But I want it!
Kids are amazing. They have a seemingly innate expectation that if they ask for something enough times, then they get it. If repetitive requests don’t achieve the desired outcome, the phrase “but I want it” appears to be the masterstroke that trumps all other arguments, wins the war and claims the crown.
In our house my husband and I have heard this strategy attempted many times and my much wiser other half has developed his own response. When one of our children pulls out “but I want it,” in true parental style my husband replies “yes, and you know what I want? World peace”. I’m not saying it’s the best parenting device ever conceived or even that it would work in other circumstances but it works for us, and it certainly makes us laugh.
Thanks to the stereotypical beauty pageant response, the concept of world peace has become a cheesy cliché. It’s used to the point where it’s lost most, if not all, of its meaning; but think about it – what would it be like to enjoy world peace? If we’re honest the idea of global peace, without conflict or suffering, is so foreign and so ridiculously impossible in today’s climate it’s easier to joke about it than actually believe it could be a reality.
The dictionary defines peace as being, among other things:
- a state of tranquillity or quiet.
- a state of security or order within a community provided for by law or custom.
- freedom from disquieting or oppressive thoughts or emotions; harmony in personal relations.
That’s a pretty tall order!
Keeping it local
Okay, so if world peace is a stretch, what about national peace?
I live in South Africa. It’s a beautiful country and by no means the most conflict affected place on the planet, but would I call it completely peaceful? No, I don’t think I can. Political, racial, and economic issues are all challenges that war against peace in the nation I call home. Even the city I live in experiences acts of violence, crime and conflict on a daily basis and I’m fairly confident that you could say similar of your nation and city, wherever in the world it happens to be.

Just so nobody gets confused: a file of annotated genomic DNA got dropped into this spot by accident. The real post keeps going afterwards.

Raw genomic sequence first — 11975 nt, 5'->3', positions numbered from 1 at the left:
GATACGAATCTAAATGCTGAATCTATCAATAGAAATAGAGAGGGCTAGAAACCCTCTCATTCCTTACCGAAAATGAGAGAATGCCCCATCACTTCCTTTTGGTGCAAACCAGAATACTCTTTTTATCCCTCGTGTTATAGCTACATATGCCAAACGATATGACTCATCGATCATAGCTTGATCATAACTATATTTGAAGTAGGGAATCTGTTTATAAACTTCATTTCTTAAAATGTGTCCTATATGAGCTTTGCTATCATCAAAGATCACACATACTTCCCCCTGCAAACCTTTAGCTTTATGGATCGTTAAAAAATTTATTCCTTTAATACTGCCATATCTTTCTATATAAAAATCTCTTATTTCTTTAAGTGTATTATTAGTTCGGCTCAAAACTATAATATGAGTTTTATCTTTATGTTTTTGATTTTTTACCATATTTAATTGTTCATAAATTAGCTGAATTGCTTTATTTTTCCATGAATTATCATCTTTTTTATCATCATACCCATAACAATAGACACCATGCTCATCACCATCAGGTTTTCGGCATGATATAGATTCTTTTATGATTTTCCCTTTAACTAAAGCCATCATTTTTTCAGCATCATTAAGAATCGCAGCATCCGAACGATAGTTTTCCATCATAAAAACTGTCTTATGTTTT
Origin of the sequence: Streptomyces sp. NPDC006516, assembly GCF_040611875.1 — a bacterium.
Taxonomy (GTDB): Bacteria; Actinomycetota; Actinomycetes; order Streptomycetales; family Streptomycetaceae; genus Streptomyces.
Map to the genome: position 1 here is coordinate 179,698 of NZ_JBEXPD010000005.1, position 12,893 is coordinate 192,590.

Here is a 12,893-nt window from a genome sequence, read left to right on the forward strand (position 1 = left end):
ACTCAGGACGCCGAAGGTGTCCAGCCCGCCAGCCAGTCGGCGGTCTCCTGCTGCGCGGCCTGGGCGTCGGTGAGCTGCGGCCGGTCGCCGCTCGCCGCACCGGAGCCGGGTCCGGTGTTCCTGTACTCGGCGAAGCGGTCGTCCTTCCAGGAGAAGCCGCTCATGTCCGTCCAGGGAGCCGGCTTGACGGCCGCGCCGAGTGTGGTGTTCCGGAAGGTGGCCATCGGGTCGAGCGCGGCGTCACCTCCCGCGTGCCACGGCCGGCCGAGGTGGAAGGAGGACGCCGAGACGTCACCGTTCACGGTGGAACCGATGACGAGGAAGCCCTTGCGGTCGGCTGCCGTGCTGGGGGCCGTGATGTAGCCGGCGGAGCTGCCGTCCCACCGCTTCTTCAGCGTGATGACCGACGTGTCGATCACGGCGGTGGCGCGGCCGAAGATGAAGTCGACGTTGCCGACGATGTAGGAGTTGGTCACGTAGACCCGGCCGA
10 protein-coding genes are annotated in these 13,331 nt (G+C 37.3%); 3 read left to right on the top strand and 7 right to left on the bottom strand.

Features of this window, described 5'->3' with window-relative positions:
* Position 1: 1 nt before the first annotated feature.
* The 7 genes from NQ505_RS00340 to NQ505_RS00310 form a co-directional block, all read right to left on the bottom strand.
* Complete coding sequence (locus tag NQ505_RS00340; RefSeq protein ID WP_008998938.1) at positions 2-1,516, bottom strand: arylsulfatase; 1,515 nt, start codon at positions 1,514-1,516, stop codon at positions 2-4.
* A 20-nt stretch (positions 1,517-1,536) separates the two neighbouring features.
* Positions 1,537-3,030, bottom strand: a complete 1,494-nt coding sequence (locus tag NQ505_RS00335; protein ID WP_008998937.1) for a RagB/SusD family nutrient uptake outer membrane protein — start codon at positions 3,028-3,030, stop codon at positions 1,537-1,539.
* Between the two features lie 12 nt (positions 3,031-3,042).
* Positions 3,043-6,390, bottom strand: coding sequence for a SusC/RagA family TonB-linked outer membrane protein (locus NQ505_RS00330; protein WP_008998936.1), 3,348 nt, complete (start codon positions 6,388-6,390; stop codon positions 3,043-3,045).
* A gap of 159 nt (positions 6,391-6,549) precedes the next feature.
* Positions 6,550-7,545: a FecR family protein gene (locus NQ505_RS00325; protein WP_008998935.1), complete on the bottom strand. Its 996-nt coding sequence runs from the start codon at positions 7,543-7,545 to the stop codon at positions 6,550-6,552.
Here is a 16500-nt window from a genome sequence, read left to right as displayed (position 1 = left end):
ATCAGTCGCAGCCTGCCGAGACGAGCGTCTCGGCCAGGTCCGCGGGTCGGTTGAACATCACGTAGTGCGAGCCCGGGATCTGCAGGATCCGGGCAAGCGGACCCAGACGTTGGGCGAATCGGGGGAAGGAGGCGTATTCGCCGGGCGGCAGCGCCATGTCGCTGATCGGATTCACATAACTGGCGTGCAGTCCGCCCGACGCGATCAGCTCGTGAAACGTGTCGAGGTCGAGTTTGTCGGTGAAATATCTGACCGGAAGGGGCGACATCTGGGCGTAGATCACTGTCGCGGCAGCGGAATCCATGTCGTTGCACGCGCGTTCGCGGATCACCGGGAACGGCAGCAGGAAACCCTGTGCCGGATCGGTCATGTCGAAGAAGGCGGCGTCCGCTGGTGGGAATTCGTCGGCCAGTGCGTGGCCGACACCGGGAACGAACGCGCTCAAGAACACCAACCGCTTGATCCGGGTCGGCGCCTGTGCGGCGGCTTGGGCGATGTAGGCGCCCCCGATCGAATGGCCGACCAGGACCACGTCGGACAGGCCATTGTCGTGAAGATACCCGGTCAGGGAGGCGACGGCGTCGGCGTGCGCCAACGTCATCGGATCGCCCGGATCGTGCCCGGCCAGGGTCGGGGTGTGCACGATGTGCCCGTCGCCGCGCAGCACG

Real or myth?
Peace, despite the fact that many of us would say we want it, is a very rare commodity. So rare in fact, at times it seems more like a fairytale than a real possibility. If that’s the case, is it possible to have any peace in a world that is in such a state of turmoil?
Many people believe that peace is the absence of war and conflict. However, peace is not so much about what is not there, but more about what is present. The author C.S. Lewis wrote:
God cannot give us a happiness and peace apart from Himself, because it is not there. There is no such thing.
According to Lewis, without God peace doesn’t exist. The Bible backs up this claim. Somewhere in the region of seven hundred years before the birth of Jesus, the prophet Isaiah wrote about his coming and spoke of Jesus as being the Prince of Peace, the one who was going to be God living among us. The Bible tells us that God’s peace goes beyond anything that we can fully understand and that Jesus came to give us peace even though the world is in chaos.
Separation from God through mankind choosing its own will over God’s, caused a rip in our world; a tear that left the natural order of things confused, chaotic and at times without reason. To fix this, God sent Jesus, His Son, to bridge the gap and show us how the world was supposed to be. When we acknowledge that we need Jesus in order to get back to that state of how we were originally intended to be, our relationship with God is restored and things begin to make sense in a way that they never can when we keep God out of the picture.
The ability to experience peace is not related to the condition of the world but rather to the relationship you have with Jesus.
If you would like to know more about how you can know Jesus and experience the peace He has to offer, please click on the link.